The uptake of nutrients is the basis of life for plants. The majority of nutrients are found in the soil and are taken up by a plant's roots. But how exactly do the nutrients in the soil get to the root surface? The nutrients that are already in close proximity to the root surface are immediately spatially available to the plant. Interception, mass flow, diffusion, and mycorrhization are pathways for more distant minerals to reach the roots of a plant. It should be noted that not all nutrients are available to the plant, for example due to their binding form or the pH value in the soil.
Active nutrient transport to the roots
Mass flow is the active transport of nutrients towards the root surface. It describes the flow of water towards the root, which is driven by transpiration and the concentration of nutrients in the soil solution. The nutrients that are dissolved in this water reach the root surface.
Passive nutrient transport to the roots
Diffusion is the mixing of dissolved particles in a solvent. This happens evenly and independently due to the movement of particles. Diffusion is not an active transport of nutrients, but occurs as compensation for differences in concentration between soil and roots and depends on the diffusion coefficients of the nutrients. Nutrient diffusion can occur either toward the root when nutrient uptake is greater than transport by mass flux, or away from the root when nutrient uptake is less than transport of nutrients by mass flux.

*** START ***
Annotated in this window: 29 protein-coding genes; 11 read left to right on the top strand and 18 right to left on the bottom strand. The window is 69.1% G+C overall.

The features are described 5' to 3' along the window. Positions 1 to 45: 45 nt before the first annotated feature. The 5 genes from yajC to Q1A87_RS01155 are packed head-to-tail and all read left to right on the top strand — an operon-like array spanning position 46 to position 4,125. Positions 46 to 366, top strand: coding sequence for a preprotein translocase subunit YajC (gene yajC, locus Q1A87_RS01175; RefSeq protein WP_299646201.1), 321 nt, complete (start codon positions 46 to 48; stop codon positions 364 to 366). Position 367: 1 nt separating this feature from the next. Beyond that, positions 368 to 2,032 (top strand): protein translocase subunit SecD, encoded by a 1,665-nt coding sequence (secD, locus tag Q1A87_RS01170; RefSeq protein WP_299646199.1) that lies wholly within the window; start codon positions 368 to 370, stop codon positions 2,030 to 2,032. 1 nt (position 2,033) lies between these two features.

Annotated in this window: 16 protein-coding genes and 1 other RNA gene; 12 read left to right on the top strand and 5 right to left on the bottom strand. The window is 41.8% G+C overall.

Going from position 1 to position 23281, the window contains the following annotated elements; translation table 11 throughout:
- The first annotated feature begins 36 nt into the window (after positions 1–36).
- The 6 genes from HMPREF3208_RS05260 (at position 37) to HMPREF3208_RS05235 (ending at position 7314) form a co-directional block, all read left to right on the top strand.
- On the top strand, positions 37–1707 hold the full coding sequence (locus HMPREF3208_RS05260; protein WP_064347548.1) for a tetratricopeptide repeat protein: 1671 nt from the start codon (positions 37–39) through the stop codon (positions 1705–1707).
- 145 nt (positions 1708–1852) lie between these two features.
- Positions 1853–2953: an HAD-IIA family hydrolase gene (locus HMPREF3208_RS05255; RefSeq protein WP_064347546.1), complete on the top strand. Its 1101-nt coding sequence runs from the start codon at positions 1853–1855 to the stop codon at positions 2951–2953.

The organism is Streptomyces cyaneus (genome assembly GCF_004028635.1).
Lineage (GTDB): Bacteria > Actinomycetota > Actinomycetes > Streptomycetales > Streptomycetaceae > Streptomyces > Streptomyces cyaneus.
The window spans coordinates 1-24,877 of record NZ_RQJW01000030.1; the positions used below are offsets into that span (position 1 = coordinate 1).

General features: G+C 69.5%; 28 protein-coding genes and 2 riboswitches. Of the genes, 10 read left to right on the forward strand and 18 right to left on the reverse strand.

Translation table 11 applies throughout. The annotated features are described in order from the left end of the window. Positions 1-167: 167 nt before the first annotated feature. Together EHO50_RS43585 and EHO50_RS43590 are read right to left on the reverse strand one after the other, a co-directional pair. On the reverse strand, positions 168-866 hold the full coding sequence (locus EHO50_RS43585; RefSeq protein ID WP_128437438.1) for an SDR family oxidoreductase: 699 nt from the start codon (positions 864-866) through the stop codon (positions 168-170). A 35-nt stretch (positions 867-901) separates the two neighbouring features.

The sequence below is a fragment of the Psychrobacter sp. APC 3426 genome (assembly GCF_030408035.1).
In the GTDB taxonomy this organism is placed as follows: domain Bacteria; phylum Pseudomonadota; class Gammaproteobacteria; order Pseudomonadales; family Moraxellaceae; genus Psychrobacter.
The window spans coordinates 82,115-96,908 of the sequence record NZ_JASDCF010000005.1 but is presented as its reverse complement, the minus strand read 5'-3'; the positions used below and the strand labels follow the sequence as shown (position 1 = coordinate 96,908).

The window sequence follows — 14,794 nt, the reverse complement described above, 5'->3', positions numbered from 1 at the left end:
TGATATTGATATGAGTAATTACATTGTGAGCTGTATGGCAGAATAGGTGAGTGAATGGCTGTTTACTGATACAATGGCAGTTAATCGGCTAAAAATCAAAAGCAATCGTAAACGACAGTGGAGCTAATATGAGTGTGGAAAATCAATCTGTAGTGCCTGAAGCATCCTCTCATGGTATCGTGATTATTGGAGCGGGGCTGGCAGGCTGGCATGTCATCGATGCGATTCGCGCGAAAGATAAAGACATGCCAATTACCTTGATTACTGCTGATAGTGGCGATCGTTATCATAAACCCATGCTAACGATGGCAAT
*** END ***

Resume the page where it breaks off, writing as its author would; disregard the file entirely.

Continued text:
Interception is not active transport, but describes the displacement of soil volume by root volume. This means that the roots will grow and thereby reach new areas of soil, and with it additional nutrients. Many factors contribute to root volume. Soil conditions such as the pH value, soil depth or compaction and the type of plant and the stage of development.
Symbiosis makes it possible
Mycorrhization describes a symbiosis between the roots of a plant and a fungus that colonizes the fine roots of the plant. The fungus forms so-called hyphae on the root, which help the plant to open up the soil more widely and thus to better supply it with nutrients. Since the hyphae are very small, they can penetrate small soil pores. In the hyphae, nutrients are actively transported to the roots.
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